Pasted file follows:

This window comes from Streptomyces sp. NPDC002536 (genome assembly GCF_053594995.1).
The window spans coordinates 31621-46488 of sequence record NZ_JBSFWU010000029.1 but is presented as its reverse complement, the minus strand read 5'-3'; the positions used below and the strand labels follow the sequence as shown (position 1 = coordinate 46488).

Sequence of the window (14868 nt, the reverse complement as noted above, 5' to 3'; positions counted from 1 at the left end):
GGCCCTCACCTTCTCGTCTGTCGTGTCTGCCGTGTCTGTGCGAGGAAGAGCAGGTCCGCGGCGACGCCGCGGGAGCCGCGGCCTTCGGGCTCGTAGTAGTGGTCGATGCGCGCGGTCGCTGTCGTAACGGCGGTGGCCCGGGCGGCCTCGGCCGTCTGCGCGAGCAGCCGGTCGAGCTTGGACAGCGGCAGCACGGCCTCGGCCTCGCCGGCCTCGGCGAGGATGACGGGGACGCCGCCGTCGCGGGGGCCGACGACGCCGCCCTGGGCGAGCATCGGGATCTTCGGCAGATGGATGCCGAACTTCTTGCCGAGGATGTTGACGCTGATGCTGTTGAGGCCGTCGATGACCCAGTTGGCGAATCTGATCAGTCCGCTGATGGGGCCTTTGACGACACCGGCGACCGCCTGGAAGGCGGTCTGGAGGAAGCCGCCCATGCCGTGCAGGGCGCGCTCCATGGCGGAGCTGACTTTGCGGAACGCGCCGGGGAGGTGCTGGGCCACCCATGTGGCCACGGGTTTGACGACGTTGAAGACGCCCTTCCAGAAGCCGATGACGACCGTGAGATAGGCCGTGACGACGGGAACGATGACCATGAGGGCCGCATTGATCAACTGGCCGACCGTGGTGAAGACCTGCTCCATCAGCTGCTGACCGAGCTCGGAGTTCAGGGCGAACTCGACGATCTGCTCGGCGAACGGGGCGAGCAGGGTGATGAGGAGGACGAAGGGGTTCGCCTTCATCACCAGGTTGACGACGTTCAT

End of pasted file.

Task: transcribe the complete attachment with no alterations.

This window comes from Streptomyces sp. NPDC002536 (genome assembly GCF_053594995.1).
The window spans coordinates 31621-46488 of sequence record NZ_JBSFWU010000029.1 but is presented as its reverse complement, the minus strand read 5'-3'; the positions used below and the strand labels follow the sequence as shown (position 1 = coordinate 46488).

Sequence of the window (14868 nt, the reverse complement as noted above, 5' to 3'; positions counted from 1 at the left end):
GGCCCTCACCTTCTCGTCTGTCGTGTCTGCCGTGTCTGTGCGAGGAAGAGCAGGTCCGCGGCGACGCCGCGGGAGCCGCGGCCTTCGGGCTCGTAGTAGTGGTCGATGCGCGCGGTCGCTGTCGTAACGGCGGTGGCCCGGGCGGCCTCGGCCGTCTGCGCGAGCAGCCGGTCGAGCTTGGACAGCGGCAGCACGGCCTCGGCCTCGCCGGCCTCGGCGAGGATGACGGGGACGCCGCCGTCGCGGGGGCCGACGACGCCGCCCTGGGCGAGCATCGGGATCTTCGGCAGATGGATGCCGAACTTCTTGCCGAGGATGTTGACGCTGATGCTGTTGAGGCCGTCGATGACCCAGTTGGCGAATCTGATCAGTCCGCTGATGGGGCCTTTGACGACACCGGCGACCGCCTGGAAGGCGGTCTGGAGGAAGCCGCCCATGCCGTGCAGGGCGCGCTCCATGGCGGAGCTGACTTTGCGGAACGCGCCGGGGAGGTGCTGGGCCACCCATGTGGCCACGGGTTTGACGACGTTGAAGACGCCCTTCCAGAAGCCGATGACGACCGTGAGATAGGCCGTGACGACGGGAACGATGACCATGAGGGCCGCATTGATCAACTGGCCGACCGTGGTGAAGACCTGCTCCATCAGCTGCTGACCGAGCTCGGAGTTCAGGGCGAACTCGACGATCTGCTCGGCGAACGGGGCGAGCAGGGTGATGAGGAGGACGAAGGGGTTCGCCTTCATCACCAGGTTGACGACGTTCAT